In today’s Washington Post, there’s an article about evangelical Christians who are becoming “philo-semitic”. While some of the people demonstrate a straight-up belief that Jews are the chosen people, I’ve been a little nervous about this trend for years now.

I guess it derives from my feeling uncomfortable with any religious group that links paradise with apocalypse. There’s a manic evangelical woman in my office who used to put all sorts of “literature” in my mail slot. Since it was a pretty clean ergonomic movement from the mail slot to the trash can, it was never a huge problem.

Then she e-mailed me an excerpt from The Omega Letter, explaining how the devastation wrought by Hurricane Katrina was God’s revenge for the U.S. support for Israel’s withdrawal from the Gaza Strip. I flipped out on her, as I predicted would happen last August. All this apocalypso gives me the Heebie-Jewbies:

Julie Galambush, a former American Baptist minister who converted to Judaism 11 years ago, has seen both sides of the divide. She said many Jews suspect that evangelicals’ support for Israel is rooted in a belief that the return of Jews to the promised land will trigger the Second Coming of Jesus, the battle of Armageddon and mass conversion.

“That hope is felt and expressed by Christians as a kind, benevolent hope,” said Galambush, author of “The Reluctant Parting,” a new book on the Jewish roots of Christianity. “But believing that someday Jews will stop being Jews and become Christians is still a form of hoping that someday there will be no more Jews.”

Anyway, what I’m saying is, some evangelicals consider support of Jews just a necessary step in the Second Coming. I’m not saying they all feel this way, because it’d be unfair to characterize everydarnbody based solely on religion. But I’m glad that some — like the profiled Rev. Mooneyham — appear to have different motives for their “charity” for the Jews.

Still, the idea of bringing Russian Jews “home” ties into this idea of prophecy and Armageddon (for me), and this centering of the Jews with history and its end:

Jacques Berlinerblau, a visiting professor of Jewish civilization at Georgetown University, said the rise of philo-Semitism in the United States has led Jewish scholars to look back at previous periods of philo-Semitism, such as in Amsterdam in the mid-17th century. He said revisionists are increasingly challenging the standard “lachrymose version” of Jewish history, questioning whether persecution has been the norm and tolerance the exception, or vice versa.

Still, some Jews think that philo-Semitism is just the flip side of anti-Semitism.

“Both are Semitisms: That is, both install the Jews at the center of history. One regards this centrality positively, the other regards it negatively. But both are forms of obsession about the Jews,” said Leon Wieseltier, a Jewish scholar and literary editor of the New Republic.

Which, of course, brings me back to basketball. Last century, people joked about the eschatological evangelical beliefs of Sacramento’s power forward, Lawrence Funderburke. See, Lawrence had been making comments about how the world was going to end after 1999, but he’d also been holding out for a long-term contract, so the sportswriters had a pretty easy time goofing on him.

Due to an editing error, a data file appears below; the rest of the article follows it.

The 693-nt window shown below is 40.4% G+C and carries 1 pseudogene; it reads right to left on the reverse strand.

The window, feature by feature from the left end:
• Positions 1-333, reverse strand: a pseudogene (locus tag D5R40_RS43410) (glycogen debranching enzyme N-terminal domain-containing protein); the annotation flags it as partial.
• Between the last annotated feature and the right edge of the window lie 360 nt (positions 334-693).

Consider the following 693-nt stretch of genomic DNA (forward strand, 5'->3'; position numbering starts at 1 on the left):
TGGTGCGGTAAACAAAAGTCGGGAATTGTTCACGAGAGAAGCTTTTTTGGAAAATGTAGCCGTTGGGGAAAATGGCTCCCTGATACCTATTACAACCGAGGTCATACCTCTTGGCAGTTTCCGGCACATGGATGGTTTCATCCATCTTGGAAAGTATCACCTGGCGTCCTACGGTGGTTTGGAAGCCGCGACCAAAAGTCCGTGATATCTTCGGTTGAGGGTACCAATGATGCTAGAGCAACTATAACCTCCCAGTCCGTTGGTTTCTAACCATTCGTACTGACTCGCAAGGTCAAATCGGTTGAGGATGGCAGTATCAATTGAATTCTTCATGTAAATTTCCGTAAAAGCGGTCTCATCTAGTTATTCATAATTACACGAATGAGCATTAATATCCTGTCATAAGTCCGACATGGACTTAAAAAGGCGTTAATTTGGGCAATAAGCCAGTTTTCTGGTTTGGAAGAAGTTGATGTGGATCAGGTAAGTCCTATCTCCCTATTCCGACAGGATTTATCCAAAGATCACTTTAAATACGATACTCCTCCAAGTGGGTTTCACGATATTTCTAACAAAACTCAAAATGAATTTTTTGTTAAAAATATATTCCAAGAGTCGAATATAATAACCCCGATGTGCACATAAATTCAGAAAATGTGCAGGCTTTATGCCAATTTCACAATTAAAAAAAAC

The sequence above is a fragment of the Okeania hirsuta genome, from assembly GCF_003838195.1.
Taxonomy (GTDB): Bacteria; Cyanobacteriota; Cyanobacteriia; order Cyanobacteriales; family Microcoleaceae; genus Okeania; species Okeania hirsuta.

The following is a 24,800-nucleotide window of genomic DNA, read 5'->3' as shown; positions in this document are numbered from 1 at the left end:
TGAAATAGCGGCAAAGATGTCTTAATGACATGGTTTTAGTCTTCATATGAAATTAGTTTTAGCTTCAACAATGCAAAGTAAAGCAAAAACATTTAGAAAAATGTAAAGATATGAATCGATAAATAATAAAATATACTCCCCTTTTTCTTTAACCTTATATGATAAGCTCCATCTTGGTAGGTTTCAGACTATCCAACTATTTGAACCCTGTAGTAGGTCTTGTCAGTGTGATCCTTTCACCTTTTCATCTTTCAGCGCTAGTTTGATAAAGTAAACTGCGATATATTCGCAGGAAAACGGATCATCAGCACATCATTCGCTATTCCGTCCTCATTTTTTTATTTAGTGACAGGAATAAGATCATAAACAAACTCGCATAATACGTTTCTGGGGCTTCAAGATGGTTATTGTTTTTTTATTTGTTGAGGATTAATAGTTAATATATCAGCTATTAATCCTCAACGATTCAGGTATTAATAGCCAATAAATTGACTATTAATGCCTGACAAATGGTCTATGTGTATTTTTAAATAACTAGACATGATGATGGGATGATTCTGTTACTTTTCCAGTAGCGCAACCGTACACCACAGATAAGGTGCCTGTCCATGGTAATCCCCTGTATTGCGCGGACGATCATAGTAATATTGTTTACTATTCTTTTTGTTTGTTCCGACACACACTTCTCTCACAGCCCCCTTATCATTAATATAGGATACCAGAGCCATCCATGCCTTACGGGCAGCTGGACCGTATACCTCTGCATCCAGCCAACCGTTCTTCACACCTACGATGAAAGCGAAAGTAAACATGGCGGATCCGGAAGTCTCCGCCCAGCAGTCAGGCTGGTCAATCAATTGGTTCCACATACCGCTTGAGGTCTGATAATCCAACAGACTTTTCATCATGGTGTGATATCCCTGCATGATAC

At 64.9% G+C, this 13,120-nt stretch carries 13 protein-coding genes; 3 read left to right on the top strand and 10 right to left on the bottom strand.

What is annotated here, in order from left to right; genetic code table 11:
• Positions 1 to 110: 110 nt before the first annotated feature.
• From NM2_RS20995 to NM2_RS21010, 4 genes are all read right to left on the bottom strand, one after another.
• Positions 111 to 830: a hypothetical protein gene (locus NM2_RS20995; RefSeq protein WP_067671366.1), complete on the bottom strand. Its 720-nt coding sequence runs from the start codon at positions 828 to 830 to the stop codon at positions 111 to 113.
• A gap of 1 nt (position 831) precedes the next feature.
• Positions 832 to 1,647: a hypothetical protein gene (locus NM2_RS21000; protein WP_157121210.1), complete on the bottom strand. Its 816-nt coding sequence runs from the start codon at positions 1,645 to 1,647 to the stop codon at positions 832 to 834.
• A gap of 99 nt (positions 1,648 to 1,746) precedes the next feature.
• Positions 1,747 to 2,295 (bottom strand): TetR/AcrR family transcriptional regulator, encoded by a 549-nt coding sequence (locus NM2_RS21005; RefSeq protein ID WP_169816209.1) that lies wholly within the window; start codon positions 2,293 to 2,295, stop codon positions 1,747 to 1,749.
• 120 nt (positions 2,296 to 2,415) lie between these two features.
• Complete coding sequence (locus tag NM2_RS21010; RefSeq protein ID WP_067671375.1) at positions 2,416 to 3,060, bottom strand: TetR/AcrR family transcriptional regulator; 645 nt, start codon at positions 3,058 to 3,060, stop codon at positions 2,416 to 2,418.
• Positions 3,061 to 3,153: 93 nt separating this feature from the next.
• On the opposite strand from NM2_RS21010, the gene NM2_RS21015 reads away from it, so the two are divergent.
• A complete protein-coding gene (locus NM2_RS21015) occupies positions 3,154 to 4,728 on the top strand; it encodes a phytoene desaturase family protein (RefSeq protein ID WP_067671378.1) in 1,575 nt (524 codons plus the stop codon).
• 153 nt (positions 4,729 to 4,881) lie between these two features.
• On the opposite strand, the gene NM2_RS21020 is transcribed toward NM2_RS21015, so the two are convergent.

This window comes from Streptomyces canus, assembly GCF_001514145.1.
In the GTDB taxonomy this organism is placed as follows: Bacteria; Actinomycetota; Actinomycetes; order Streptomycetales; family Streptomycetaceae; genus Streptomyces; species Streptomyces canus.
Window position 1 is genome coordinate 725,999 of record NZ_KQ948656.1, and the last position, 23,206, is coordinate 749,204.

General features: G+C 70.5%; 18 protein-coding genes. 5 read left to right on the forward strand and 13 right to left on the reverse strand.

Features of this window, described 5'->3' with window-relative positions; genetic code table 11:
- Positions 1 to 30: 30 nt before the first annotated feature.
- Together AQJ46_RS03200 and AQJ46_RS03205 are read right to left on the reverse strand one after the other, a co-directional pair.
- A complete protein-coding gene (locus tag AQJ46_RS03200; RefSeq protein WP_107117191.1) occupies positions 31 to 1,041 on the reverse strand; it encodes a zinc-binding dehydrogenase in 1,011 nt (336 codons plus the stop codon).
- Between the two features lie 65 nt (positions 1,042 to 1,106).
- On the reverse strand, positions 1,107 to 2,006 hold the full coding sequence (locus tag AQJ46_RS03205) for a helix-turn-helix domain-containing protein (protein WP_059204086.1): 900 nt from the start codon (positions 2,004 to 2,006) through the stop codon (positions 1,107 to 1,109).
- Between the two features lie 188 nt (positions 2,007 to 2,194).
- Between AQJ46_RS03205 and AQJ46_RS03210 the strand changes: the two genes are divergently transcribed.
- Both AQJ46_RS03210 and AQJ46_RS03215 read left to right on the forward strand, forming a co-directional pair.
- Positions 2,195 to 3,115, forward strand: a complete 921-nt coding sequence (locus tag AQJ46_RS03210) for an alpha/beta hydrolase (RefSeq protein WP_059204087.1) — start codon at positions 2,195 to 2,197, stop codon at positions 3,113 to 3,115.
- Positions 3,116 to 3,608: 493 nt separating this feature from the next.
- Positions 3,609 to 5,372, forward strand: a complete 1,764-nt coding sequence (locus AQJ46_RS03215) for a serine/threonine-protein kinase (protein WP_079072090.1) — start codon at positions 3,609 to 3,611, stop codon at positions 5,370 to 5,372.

So ESPN writer Frank Hughes decided to interview Funderburke about it two days before this projected apocalypse:

Why not sign a one-year deal, or a half-year deal, get everything up front, live it up like a drunken banshee for the remainder of his days and just go nuts in that final game of games, the Kings-Seattle SuperSonics tilt on Dec. 29?

Hey, I realize the globe is about to blow a gasket, and in the larger scheme basketball does not really mean a whole lot since all life on this planet is about to end, but regardless, we’ve still got a job to do. Tip-off at 7:30.

So I go in to talk with Larry after a game the other day, completely prepared to listen to his prediction of Almighty destruction with a smirk on my face.

And guess what? The guy is very well spoken, very intelligent and makes some solid arguments. And after writing the column last week about what a farce some of the aspects of religion are in this league, it was actually refreshing to listen to a man who is so devoted to his beliefs and so willing to shamelessly stand up for them in the face of ridicule and adversity.

Most of Funderburke’s comments were prophecies about Israel weakening, imminent mega-destruction, and the Jews coming to accept that Jesus is the messiah, but he also said something that I found pretty touching:

“I don’t get caught up in the millennium, and I know that it is not going to happen around then. And I think a lot of people will point at Christians and say, ‘If it doesn’t happen, then they are all false prophecies and they are predicting all these things.’ [. . .]

“I live day to day, my life. If you look at Payne Stewart, if you look at John Kennedy, no one knows when The Lord is going to come for your individual life. The main thing is to be ready, make sure you have a personal relationship with Him. I don’t worry about that. I’ve always lived my life day by day. I can’t control the future. No man can. What I try to do is give to the Church, help people out, do all I can to follow Christ’s example. A lot of people kid me, a lot of people ask me questions about Y2K . . . but I tell them I don’t know.”

Apart from the passages about impending nuclear war, his sentiments were pretty close to the those of the Dalai Lama, who contended that the true cataclysm is within the human heart, and that every day can be the millennium for someone.

Have a happy agnostic valentine.

The Rest Wing

Perhaps the need for clean public toilets will lead to an Iranian counter-revolution. As the Brooding Persian sez:

“A country, I keep telling everyone, which finds it practically impossible to keep its public restrooms clean has no business pursuing nuclear power.”

Build It Up, Tear It Down

According to this article in the Washington Post, the organized homicidal faction of the Palestinians is calling for reforms of the Palestinian Authority (an end to corruption, nepotism and graft, particularly), and wants a voice in the government.

At first, I was going to make a joke about how tough it would be to vote for candidates who always wear black ski masks, but that seemed mean-spirited. Then I thought about how the article (which I read quickly) doesn’t seem to mention a need to destroy Israel. Which made me think, “Maybe this security wall is already serving its purpose.”


Not exactly rested and ready, but at least the big issue is wrapped, in time for my family’s visit for the next 7-10 days!

To get re-started, here’s a post by The Brooding Persian, about the 4th of July in Iran.

In the Persian calendar, today is 18 Tir, which has become a day of protest for Iranians. It marks the anniversary of the 1999 Iranian students national uprising, which was flat-out massacred by the troops of the theocracy. There are protests and demonstrations going on worldwide, a guide for which can be found here. If there was one in NYC tonight/this afternoon, I’d head out for it.

Update: Here’s a little more background on the events of 18 Tir back in 1999.